Governments in the Gulf are expected to raise between $255bn to $390bn by 2020 by selling both international and local debt as pressure grows on public finances due to the low oil price.
The GCC countries are expected to post a total fiscal deficit of $318 billion between 2015 and 2016, according to the GCC Sovereign Debt 2016 Report.
Despite spending cuts announced across the GCC, Qatar expects to post a deficit of $13 billion this year, its first budget deficit in 15 years, while Saudi Arabia reached a deficit of $99 billion in 2015, with an estimate of $88 billion for 2016.
Qatar will seek to raise up to $5 billion from a planned bond sale as early as this month, its first since 2011, Bloomberg reported.
Qatar carries the third-highest investment grade rating from Standard & Poor's.
HSBC Holdings Plc, Deutsche Bank AG, Barclays Plc, Bank of America Corp. and Bank of Tokyo Mitsubishi UFJ are among lenders that will help arrange the sale.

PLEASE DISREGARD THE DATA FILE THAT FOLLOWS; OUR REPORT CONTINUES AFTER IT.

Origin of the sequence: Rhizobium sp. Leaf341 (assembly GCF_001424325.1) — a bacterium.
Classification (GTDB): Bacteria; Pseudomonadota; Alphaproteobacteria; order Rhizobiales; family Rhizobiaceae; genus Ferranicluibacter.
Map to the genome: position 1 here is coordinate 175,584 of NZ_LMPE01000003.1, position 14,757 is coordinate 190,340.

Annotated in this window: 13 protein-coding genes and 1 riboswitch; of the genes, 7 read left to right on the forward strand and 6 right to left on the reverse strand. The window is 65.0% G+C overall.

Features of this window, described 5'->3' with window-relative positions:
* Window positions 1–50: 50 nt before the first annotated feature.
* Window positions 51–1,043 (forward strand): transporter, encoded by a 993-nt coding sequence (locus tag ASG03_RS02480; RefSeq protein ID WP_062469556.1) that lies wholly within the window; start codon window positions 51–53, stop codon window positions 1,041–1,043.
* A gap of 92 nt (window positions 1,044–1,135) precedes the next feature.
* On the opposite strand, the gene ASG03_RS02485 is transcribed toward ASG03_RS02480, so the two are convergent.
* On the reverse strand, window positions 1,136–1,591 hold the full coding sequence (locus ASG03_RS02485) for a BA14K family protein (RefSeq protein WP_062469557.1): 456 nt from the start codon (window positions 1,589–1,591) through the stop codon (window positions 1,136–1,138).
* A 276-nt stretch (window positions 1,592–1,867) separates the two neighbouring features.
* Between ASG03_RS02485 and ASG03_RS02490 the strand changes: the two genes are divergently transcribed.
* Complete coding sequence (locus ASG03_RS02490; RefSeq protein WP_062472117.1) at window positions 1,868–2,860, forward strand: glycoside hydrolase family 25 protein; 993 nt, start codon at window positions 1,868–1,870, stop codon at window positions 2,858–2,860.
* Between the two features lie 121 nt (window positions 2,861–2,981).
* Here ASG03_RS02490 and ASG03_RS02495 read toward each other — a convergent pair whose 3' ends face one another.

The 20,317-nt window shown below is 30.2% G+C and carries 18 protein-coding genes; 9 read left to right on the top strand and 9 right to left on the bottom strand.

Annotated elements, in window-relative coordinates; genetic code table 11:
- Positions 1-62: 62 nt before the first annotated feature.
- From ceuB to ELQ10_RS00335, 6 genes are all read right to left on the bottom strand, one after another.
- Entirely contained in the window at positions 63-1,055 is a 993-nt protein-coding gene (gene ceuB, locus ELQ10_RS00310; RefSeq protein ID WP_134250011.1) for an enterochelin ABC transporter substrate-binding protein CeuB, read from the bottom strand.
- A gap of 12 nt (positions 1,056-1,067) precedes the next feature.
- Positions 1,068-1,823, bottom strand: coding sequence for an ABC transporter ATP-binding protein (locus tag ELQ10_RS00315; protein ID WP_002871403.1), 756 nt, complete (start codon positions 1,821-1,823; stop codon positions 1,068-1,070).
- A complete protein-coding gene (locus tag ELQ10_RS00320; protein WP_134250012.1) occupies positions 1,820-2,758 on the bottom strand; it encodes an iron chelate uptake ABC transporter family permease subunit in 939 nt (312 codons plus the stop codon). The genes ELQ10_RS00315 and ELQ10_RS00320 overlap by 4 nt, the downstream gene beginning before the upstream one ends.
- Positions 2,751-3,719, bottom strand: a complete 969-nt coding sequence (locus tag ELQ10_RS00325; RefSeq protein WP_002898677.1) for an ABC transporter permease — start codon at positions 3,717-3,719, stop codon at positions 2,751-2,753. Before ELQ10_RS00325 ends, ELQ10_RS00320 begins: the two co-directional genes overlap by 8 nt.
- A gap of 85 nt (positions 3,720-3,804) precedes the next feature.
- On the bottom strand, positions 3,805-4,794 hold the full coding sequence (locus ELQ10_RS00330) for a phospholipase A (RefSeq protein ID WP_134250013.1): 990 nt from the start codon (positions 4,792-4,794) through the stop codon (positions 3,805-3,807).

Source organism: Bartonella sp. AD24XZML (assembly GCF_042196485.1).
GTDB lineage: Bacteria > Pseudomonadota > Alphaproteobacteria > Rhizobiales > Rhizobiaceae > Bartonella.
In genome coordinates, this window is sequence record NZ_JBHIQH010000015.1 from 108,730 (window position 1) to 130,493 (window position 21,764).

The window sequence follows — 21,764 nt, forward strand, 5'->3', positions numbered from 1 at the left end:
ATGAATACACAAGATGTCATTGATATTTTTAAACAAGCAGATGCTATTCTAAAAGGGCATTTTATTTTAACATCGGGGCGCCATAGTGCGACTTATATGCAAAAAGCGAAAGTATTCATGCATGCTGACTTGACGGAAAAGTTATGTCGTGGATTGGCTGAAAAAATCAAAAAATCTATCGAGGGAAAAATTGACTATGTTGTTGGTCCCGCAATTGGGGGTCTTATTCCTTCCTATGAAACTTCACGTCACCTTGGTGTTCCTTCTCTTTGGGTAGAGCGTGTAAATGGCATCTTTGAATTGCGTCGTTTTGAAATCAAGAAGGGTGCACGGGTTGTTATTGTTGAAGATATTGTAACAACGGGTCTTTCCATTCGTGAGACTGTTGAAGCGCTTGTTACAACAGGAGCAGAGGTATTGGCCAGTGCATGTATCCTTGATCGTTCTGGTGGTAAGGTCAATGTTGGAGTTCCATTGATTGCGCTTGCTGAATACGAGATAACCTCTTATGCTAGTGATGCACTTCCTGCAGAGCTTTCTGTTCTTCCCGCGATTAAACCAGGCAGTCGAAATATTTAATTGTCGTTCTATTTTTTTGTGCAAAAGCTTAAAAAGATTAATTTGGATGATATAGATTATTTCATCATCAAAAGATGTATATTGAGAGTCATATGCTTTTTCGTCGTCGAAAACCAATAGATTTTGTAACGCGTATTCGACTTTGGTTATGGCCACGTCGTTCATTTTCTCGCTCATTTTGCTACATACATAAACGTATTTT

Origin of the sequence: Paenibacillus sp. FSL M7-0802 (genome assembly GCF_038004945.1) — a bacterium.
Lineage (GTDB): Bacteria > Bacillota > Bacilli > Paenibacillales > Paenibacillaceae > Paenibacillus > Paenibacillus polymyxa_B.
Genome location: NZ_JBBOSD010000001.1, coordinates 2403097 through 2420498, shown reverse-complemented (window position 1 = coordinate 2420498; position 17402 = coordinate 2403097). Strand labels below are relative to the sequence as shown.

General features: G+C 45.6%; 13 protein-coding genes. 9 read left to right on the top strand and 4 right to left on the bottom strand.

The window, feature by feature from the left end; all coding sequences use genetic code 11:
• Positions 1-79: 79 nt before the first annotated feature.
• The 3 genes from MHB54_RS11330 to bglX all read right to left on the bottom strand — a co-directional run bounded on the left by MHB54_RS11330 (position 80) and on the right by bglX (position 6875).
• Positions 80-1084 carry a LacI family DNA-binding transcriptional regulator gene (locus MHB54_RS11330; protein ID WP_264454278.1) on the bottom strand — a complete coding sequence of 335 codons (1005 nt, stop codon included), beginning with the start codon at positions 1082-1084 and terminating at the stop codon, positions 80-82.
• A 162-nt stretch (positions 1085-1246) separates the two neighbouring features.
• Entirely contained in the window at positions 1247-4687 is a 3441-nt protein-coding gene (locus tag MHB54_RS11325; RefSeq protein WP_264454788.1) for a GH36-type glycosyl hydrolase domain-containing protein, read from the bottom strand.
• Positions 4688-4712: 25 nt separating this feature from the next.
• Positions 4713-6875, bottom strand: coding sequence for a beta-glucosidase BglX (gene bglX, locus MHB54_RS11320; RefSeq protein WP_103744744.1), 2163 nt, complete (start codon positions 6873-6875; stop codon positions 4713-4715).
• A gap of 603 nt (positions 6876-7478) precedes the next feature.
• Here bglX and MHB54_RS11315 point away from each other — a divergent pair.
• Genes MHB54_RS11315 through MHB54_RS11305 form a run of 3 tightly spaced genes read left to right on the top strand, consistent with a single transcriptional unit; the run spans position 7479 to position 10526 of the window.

The yield on the Qatar government's 2022 bond climbed the most in 10 days, rising 2 basis points to 2.498 percent on Wednesday in Doha. The yield on its 2030 security was up 1 basis point.
Meanwhile, Abu Dhabi expects to post a wider budget deficit of $10.1 billion in 2016 because of low oil prices, and plans to cover the gap mainly with international bond issues, a prospectus for a bond sale by the emirate showed.For all the latest business news from the UAE and Gulf countries, follow us on Twitter and Linkedin, like us on Facebook and subscribe to our YouTube page, which is updated daily.
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